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Alcohol & LTP

Neuroscientists at Washington University School of Medicine in St. Louis have identified the brain cells involved in alcohol-related blackouts and the molecular mechanism that appears to underlie them. Allcohol interferes with key receptors in the brain, which in turn manufacture steroids that inhibit long-term potentiation, a process that strengthens the connections between neurons and is crucial to learning and memory.

DRINKING TOO MUCH ALCOHOL CAN LEAD TO BLACKOUTS WHERE A PERSON CAN’T REMEMBER WHAT THEY DID DURING SEVERAL MINUTES OR HOURS WHILE DRINKING. IT’S BEEN KNOWN FOR YEARS THAT ALCOHOL CAN CAUSE BLACKOUTS, BUT THE BIOLOGY OF BLACKOUTS HAS BEEN POORLY UNDERSTOOD. NOW WASHINGTON UNIVERSITY NEUROSCIENTISTS HAVE UNCOVERED WHAT MAY BE THE MECHANISM. JIM DRYDEN HAS MORE…

WHEN WE DRINK ALCOHOL, IT GETS INTO THE BRAIN AND INTERFERES WITH RECEPTORS ON BRAIN CELLS CALLED NMDA RECEPTORS. ALCOHOL TAMPS DOWN THEIR ACTIVITY, BUT IT DOESN’T BLOCK IT COMPLETELY. SO RESEARCHERS KNEW THAT NMDA RECEPTORS DIDN’T TELL THE WHOLE STORY WHEN IT CAME TO BLACKOUTS. ACCORDING TO WASHINGTON UNIVERSITY NEUROSCIENTIST CHARLES ZORUMSKI, BLACKOUTS OCCUR WHEN SOMETHING LIKE ALCOHOL, OR ETHANOL AS SCIENTISTS CALL IT, INTERFERES WITH A PROCESS CALLED LONG-TERM POTENTIATION, OR LTP.

(act) :22 o/c clinical blackout

The belief is that LTP is a synaptic mechanism that underlies

memory formation in the hippocampus. So the idea that ethanol

blocks LTP is a potential mechanism, as a matter of fact it’s

probably the leading mechanism to explain why individuals who

get highly intoxicated with ethanol sometimes don’t remember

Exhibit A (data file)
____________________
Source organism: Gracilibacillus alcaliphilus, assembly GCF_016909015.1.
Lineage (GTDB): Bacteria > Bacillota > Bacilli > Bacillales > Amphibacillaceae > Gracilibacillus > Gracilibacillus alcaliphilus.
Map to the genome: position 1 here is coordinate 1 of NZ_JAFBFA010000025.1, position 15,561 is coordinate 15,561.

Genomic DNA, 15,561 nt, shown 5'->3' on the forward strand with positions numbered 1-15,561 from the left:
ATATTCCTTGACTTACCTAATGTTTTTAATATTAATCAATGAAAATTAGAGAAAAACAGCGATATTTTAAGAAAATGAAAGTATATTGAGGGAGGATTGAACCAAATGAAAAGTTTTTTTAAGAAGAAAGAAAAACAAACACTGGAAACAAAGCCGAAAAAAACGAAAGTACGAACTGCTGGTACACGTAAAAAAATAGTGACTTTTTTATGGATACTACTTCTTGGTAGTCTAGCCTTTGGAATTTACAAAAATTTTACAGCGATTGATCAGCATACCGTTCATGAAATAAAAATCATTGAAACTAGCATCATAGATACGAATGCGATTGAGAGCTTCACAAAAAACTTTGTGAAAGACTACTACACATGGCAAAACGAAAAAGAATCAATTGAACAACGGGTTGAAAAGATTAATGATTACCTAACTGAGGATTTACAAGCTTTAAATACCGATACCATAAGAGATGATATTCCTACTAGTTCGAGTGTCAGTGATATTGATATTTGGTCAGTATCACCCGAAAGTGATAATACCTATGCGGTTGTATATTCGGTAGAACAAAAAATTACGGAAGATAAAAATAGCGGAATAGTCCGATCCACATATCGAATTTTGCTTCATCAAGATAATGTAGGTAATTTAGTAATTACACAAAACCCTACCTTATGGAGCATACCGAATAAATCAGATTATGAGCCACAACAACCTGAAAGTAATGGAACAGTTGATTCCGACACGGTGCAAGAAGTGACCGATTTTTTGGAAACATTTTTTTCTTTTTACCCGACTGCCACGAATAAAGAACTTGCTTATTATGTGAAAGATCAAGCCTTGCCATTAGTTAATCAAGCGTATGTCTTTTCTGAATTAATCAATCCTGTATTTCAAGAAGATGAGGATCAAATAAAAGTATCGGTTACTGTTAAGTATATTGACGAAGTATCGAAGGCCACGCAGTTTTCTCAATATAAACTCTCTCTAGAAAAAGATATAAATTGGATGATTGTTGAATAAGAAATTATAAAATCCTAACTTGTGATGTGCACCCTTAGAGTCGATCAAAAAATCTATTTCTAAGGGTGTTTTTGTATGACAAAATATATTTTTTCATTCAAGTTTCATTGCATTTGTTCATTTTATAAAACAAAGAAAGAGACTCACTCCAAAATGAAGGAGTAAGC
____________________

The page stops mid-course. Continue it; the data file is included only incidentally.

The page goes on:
what they did the night before…the kind of “clinical blackout.”

THE FIRST THING ETHANOL DOES IS BLOCK SOME, BUT NOT ALL, NMDA RECEPTORS, WHICH TRANSMIT GLUTAMATE FROM NEURON TO NEURON. BUT THAT’S NOT ENOUGH TO BLOCK LTP, ACCORDING TO CO-INVESTIGATOR YUKI IZUMI. ANOTHER STEP IS NEEDED. AND THAT STEP, HE SAYS, APPEARS TO BE THE LATER PRODUCTION OF STEROIDS BY NEURONS.

(act) :17 o/c by finasteride

It is widely known that ethanol inhibits NMDA receptors, but this

is not responsible for LTP inhibition. In the presence of ethanol,

we have a lot of neurosteroids here. This increase of ethanol

production is clearly blocked by finasteride.

FINASTERIDE IS A DRUG THAT’S COMMONLY PRESCRIBED FOR MEN WITH ENLARGED PROSTATE GLANDS. IT INTERFERES WITH STEROID PRODUCTION, AND THAT’S HOW IT SEEMS TO PRESERVE LTP IN THE BRAIN. BUT WHEREAS THAT DRUG PREVENTS THE MANUFACTURE OF STEROIDS BY BRAIN CELLS, ZORUMSKI SAYS STRESS AND OTHER DRUGS CAN LEAD TO GREATER PRODUCTION OF THOSE STEROIDS.

(act) :23 o/c of LTP

By itself, it takes a lot of ethanol to block LTP, but what’s

not discussed so much, even in the manuscript, is that if there’s

other ways to turn on steroid production – other drugs will cause

steroids to go up – now in the presence of other agents that increase

steroids, it may be that lower levels of alcohol actually now lead to

a block of LTP.

AND ZORUMSKI SAYS IT’S IMPORTANT TO REMEMBER THAT ALCOHOL CAN CAUSE BLACKOUTS NOT BY KILLING NEURONS, BUT SIMPLY BY INHIBITING THIS MEMORY FORMATION MECHANISM CALLED LTP.

(act) :31 o/c new associations

If someone is heavily intoxicated, they can still do all kinds of

behaviors, like drive their car or whatever, things like that, but

they just don’t recall it. Even at this high level of ethanol that

inhibits LTP, it doesn’t block basal synaptic transmission in the

hippocampus and probably other regions of the brain. But it’s

interfering with the synaptic plasticity that’s necessary for

memories to be laid down, at least the initial stage of memory

formation. So you’re processing information. It’s just you’re

not forming new memories, new associations.

ZORUMSKI AND HIS COLLEAGUES REPORT THEIR FINDINGS ON ALCOHOL AND MEMORY IN THE JOURNAL OF NEUROSCIENCE. I’M JIM DRYDEN…

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